So of course, I have to blog about the history of the food of Mardi Gras, most specifically the "King Cake" of Louisiana. Before I give the history of the cake, I want to correct a bit of tradition. Most people believe that Mardi Gras parades began here in the United States in New Orleans. WRONG!
The first Mardi Gras parades were held in Mobile, AL. They predated the New Orleans parades by several years. To this day, in Mobile and all the surrounding areas we still have hundreds of parades.
Now about the King Cake. What you might ask is a King Cake? It's a brioche type of pastry baked only at this time of year. It is traditional and has been for hundreds of years. There's a bit of controversy over the origins, but I'll start in the 12th century. The Church at the time celebrated the Epiphany on the 6th of January, the twelfth night feast. The cake, a pastry, had a bean or coin buried inside the cake. The person who got the piece with the bean or coin was declared the King of the night.
The tradition continued from that time and was brought to the colonies by the
French. Again the cake was baked as part of the 12th night celebration. And only then. The bean was replaced with a porcelain figure of baby Jesus in Cajun country of Louisiana in the 19th century along with a filling of sugar, spices and the nuts of the south, pecans. Still the person who got the piece with the doll was declared the King of the feast.
As the season expanded from January 6th to the Tuesday before Ash Wednesday every year, the King Cake became a way to determine the King of the Mardi Gras parade.
Today, King Cakes are available all over the Gulf Coast from Louisiana to Florida.
Tradition dictates now, if you are the recipient of the doll, a small plastic baby figure, you must provide the next King Cake for the next Mardi Gras party. (And we do have a lot of parties!)
About the colors of the cake! The traditional colors of Mardi Gras are purple, green and gold. There's also a reason for the colors. Remember this is related to the celebration surrounding the arrival of the Magi on January 6th after the first Christmas. Purple means justice, and the green stands for faith. Gold stands for power and any traditional King Cake has purple, green and gold icing or sugar sprinkles on it. I've included a picture of the traditional Cake.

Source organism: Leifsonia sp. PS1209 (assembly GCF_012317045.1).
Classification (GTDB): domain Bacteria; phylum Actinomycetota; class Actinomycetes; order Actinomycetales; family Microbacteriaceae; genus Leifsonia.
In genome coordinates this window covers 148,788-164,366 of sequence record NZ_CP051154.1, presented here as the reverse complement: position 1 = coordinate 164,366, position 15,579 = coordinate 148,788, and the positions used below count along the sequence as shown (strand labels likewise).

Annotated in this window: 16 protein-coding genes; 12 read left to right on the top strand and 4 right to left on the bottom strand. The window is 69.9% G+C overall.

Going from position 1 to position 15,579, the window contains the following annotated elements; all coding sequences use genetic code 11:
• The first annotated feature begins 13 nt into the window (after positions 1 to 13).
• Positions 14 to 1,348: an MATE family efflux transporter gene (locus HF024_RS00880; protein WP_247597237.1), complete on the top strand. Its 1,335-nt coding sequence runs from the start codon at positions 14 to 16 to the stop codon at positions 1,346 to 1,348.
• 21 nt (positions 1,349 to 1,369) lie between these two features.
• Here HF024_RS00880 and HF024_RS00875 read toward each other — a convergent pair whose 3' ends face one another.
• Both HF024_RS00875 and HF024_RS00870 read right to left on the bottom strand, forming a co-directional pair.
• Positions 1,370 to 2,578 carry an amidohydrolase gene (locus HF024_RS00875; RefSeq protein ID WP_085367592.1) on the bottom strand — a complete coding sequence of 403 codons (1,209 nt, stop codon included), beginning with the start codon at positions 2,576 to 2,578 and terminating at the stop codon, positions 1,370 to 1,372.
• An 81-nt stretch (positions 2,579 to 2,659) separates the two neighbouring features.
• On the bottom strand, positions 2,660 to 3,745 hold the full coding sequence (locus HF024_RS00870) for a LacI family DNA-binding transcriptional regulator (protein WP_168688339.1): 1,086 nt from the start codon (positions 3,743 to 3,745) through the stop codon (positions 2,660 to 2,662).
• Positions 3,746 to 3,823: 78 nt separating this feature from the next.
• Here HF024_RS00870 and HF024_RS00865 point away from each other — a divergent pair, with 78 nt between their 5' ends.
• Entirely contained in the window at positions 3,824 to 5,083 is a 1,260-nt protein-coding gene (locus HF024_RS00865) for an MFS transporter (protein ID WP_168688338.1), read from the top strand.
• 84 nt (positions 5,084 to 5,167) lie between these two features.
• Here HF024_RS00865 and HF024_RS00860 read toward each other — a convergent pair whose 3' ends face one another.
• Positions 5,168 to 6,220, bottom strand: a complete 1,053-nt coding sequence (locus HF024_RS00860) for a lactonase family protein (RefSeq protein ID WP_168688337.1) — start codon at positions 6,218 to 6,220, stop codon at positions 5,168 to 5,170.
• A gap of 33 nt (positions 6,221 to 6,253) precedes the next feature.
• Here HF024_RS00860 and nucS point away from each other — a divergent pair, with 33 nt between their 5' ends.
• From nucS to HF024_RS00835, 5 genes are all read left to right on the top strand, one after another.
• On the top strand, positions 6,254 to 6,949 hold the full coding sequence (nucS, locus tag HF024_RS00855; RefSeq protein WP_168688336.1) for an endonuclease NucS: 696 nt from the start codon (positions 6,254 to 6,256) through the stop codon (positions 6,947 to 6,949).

Today the cake can be filled with fruit, spices and nuts, cream cheese filling or a cream filling. It's a rich bread-like pastry that is loaded with Calories. However, since pastries are not supposed to be available during the season of Lent, the Calories don't count. Ha!
Of course, being interested in the history of food, I have to give you the recipe for the traditional New Orleans King Cake. I must also warn you. The King Cake must only be baked between January 6th until the Tuesday before Ash Wednesday.
This recipe which comes from a recipe in the Times Picayune Newspaper of 2003.
makes 1 large coffeecake-sized ring
1/4 cup warm water (105 to 115 degrees F)
1 envelope active dry yeast
1/4 cup warm milk (105 to 115 degrees F)
1/2 cup (1 stick) unsalted butter or margarine, softened
2 tablespoons sugar
1/2 teaspoon ground nutmeg
1/2 teaspoon salt
3 to 3 1/2 cups all-purpose flour
2 large eggs
4 tablespoons unsalted butter, melted
2/3 cup packed light brown sugar
1 1/2 teaspoons ground cinnamon
1 small plastic baby figurine
(I know people who also use 1/2 cup chopped pecans in the filling)
1 cup confectioners’ sugar, sifted
1/4 teaspoon almond extract
1 to 2 tablespoons milk
Purple, green, and yellow paste food coloring
For the dough: Pour the warm water into a large warmed bowl. Sprinkle in the yeast and stir until it dissolves. Stir in the warm milk, butter, sugar, nutmeg, and salt. Add 1 cup of the flour and blend well. Stir in the eggs and enough of the remaining flour to make a soft dough. Lightly flour a flat work surface, and turn out the dough. Knead until smooth and elastic, about 5 minutes, adding more flour if the dough sticks. Put in a large greased bowl, and turn to grease the top of the dough. Cover with a kitchen towel and let rise in a warm, draft-free place until doubled in size, about 1 hour.
For the filling: Punch the dough down. Transfer to the lightly floured work surface and use a rolling pin to roll into a 30-by-9-inch rectangle. Brush with the melted butter. Combine the brown sugar and cinnamon in a small bowl. Sprinkle the brown sugar mixture over the dough to within 1/2 inch of the edges. Beginning at the long end, roll up tightly, as for a jelly roll. Pinch the seam to seal. (The baby charm will go in after baking.) Cover and let rise in a warm, draft-free place until doubled in size, about 20 to 40 minutes. Preheat the oven to 350 degrees F.
Bake for 30 minutes, or until lightly browned. Remove the cake from the baking sheet and let cool on a wire rack. Push the plastic baby figurine into the underside of the cake. (You can substitute a coin or a bean which you can place in the filling before you bake the cake.)
For the frosting: In a small bowl mix together the sugar, almond extract, and milk until smooth. Divide among three smaller bowls. Tint one mixture purple, the second one green, and the third one gold, mixing each one well. Frost as shown, alternating the colors.